Cairo: Amid the usual hustle and bustle at the Sadat station, a main subway stop in central Cairo, Samir Fawzy asked a security guard about a new government service in the place. The guard pointed to a direction. Minutes later, Fawzy, an employee at a private bank, emerged with a beaming face.
“I was asking about complaint offices that the government has recently set up at the metro stations,” said the 35-year-old man.
“I wanted to present a complaint about a garbage heap near my house,” he told Gulf News.
“A nice employee at the office received my complaint along with my name, ID and phone number, and processed them into a digital system. She gave me a serial number documenting the complaint and told me to expect a call from the agency concerned with clean-up in two days. That’s great and a leap in handling people’s complaints.”
Last month, the complaint offices were launched at the main stations of the sprawling Cairo subway, which serves around 4 million people daily.
The offices are linked to a unified electronic network that the government operates to better and efficiently address public grievances.
The network covers different ministries and public services.
Egypt, the Arab world’s most populous country of nearly 100 million people, has long suffered from frustrating bureaucracy blamed for inefficient public services and corruption.
The complaint offices at the subway are seen as an attempt by the government of President Abdul Fattah Al Sissi to upgrade public services, dismantle the red tape and weed out graft as part of a relentless crackdown on corruption.
The latest step is proving popular with members of the public.
“Since its launch in August, the system has been attracting people who want to file complaints about different matters,” Aya Saad, a member of a team in charge of the subway service, said.
“The received complaints have covered several governmental agencies concerned with transport, education, housing, health, electricity and street clean-up,” the operator added.
Aya and her team send the complaints through a computerised system that sorts out and direct them to the agencies concerned in order to address them in a short span of time.
The service is operational for 14 hours daily starting from 8 in the morning. In its first stage unveiled last month, the service is available at key stations of the three lines of the Cairo subway.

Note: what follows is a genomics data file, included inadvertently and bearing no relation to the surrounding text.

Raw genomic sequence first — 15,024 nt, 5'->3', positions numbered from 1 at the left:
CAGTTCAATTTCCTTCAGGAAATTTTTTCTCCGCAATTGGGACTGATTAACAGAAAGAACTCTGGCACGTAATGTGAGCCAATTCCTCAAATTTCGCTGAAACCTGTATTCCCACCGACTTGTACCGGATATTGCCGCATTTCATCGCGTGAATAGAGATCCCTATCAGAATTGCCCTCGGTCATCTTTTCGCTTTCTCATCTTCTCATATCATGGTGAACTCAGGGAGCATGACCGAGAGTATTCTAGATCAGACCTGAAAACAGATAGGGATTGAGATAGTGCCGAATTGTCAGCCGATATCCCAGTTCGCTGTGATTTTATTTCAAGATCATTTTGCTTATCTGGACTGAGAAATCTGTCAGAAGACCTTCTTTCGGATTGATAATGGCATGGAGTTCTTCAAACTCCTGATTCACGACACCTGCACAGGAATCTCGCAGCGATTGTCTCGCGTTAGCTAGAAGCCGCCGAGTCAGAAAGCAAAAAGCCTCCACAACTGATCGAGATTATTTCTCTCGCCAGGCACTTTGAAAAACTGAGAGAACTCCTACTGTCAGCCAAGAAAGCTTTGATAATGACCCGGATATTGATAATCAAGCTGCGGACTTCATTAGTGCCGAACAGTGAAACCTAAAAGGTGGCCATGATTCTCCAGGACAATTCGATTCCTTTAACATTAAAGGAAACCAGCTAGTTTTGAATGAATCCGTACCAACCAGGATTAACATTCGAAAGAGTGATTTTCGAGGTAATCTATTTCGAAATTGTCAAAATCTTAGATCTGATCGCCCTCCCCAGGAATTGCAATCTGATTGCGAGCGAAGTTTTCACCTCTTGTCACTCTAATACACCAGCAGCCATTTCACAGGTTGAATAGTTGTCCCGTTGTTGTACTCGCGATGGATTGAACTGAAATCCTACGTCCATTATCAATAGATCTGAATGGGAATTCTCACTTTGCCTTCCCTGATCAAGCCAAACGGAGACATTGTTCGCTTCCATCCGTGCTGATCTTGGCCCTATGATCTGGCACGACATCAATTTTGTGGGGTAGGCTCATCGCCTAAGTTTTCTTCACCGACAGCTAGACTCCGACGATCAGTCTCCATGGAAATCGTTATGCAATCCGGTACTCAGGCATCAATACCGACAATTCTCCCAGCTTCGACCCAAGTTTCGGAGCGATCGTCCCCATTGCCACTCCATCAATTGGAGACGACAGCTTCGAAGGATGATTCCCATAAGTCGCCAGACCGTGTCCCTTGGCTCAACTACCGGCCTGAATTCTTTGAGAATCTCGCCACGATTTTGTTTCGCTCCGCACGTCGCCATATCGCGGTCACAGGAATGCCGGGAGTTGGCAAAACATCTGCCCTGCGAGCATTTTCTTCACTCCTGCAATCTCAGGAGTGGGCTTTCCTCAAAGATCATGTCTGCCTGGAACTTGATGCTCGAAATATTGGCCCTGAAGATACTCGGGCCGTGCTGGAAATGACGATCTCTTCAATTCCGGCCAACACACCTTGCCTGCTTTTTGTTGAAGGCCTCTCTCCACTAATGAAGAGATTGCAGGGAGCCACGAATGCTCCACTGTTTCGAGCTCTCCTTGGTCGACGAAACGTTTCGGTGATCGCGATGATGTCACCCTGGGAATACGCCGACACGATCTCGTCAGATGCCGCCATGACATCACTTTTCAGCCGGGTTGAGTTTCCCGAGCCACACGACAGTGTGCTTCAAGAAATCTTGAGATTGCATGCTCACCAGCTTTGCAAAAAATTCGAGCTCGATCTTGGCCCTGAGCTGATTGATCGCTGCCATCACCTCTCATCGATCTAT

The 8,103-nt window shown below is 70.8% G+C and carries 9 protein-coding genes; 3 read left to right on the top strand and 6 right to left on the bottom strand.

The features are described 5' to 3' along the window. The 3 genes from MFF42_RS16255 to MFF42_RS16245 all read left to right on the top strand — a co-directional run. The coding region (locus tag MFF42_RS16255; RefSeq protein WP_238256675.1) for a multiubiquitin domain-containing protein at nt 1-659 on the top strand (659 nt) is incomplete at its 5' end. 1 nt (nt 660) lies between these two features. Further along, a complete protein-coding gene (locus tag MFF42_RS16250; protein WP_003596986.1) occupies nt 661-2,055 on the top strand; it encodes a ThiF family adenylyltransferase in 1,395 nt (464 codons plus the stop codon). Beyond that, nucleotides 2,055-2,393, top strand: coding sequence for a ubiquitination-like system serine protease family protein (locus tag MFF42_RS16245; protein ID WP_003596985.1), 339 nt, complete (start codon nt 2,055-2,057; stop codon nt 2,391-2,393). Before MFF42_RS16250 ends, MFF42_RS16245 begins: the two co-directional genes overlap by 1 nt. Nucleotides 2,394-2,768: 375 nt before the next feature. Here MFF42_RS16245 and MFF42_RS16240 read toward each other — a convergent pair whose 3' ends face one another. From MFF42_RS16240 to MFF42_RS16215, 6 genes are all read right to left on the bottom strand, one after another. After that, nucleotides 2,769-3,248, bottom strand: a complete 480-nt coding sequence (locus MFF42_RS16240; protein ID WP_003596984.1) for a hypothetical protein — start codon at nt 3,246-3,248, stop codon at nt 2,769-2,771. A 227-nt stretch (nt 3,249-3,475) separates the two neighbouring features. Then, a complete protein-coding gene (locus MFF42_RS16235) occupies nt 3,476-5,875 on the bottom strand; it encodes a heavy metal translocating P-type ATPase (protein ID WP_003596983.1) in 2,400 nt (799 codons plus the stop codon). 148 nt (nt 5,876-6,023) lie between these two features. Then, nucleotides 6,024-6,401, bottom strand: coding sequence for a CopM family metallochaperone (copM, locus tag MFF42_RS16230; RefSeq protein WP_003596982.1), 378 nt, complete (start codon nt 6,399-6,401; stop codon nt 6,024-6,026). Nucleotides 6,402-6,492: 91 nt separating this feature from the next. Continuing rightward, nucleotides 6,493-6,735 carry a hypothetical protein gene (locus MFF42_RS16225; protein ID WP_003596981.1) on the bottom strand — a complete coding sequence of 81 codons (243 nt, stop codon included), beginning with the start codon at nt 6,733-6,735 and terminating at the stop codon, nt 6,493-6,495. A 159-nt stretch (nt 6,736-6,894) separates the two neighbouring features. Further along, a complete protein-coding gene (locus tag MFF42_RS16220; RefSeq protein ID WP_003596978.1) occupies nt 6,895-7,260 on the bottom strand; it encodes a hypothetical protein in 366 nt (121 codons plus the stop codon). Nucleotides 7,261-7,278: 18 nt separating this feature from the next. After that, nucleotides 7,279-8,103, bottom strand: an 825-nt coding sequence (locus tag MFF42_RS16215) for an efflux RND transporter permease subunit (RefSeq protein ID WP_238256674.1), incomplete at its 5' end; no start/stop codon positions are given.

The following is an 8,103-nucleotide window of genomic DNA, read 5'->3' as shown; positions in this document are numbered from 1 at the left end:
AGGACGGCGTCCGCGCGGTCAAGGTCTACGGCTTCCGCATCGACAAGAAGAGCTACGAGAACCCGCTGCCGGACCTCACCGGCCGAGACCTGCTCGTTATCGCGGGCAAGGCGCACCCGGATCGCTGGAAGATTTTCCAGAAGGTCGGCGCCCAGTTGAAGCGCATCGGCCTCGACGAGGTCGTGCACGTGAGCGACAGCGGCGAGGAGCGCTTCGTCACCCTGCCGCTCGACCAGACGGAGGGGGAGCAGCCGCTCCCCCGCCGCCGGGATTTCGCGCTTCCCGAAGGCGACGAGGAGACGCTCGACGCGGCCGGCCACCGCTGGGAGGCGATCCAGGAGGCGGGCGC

“This is a wonderful idea that saves the people’s time and secures their satisfaction,” said Hassan Abdullah, an hotel staffer, who daily uses the metro to his work.
“I learnt about this service from the metro public address system and went to the office to present a complaint about a high electricity bill I got this month.They promised me that the electricity authority will contact me for further details and act to tackle it.”
Another commuter, who gave his name as Naser Shawqi, hailed the efficiency of the complaint service and its accessibility.
“I used this service a week ago to report about theft of electricity by street vendors from lampposts near my house,” Shawqi, 54, said.
“The response was swift. Electricity police came and stopped this illegal practice,” he added.
“The metro complaint offices are a good idea. They keep data of the complainant secret and are connected with different governmental agencies, thus sparing citizens, especially the old ones, the trouble of going to these agencies. The complaint offices are also easy to reach because most people use the metro daily.”
The government has said that the subway offices are yet another step to boost links with the public.
“The aim is to further connectivity with citizens, solve their problems and encourage them to report on any violations they see,” Tareq Al Refai, the head of the government-run unified complaint network, said in media remarks.
“Our motto is: a government at hand and responsive, and a partner citizen,” the official added.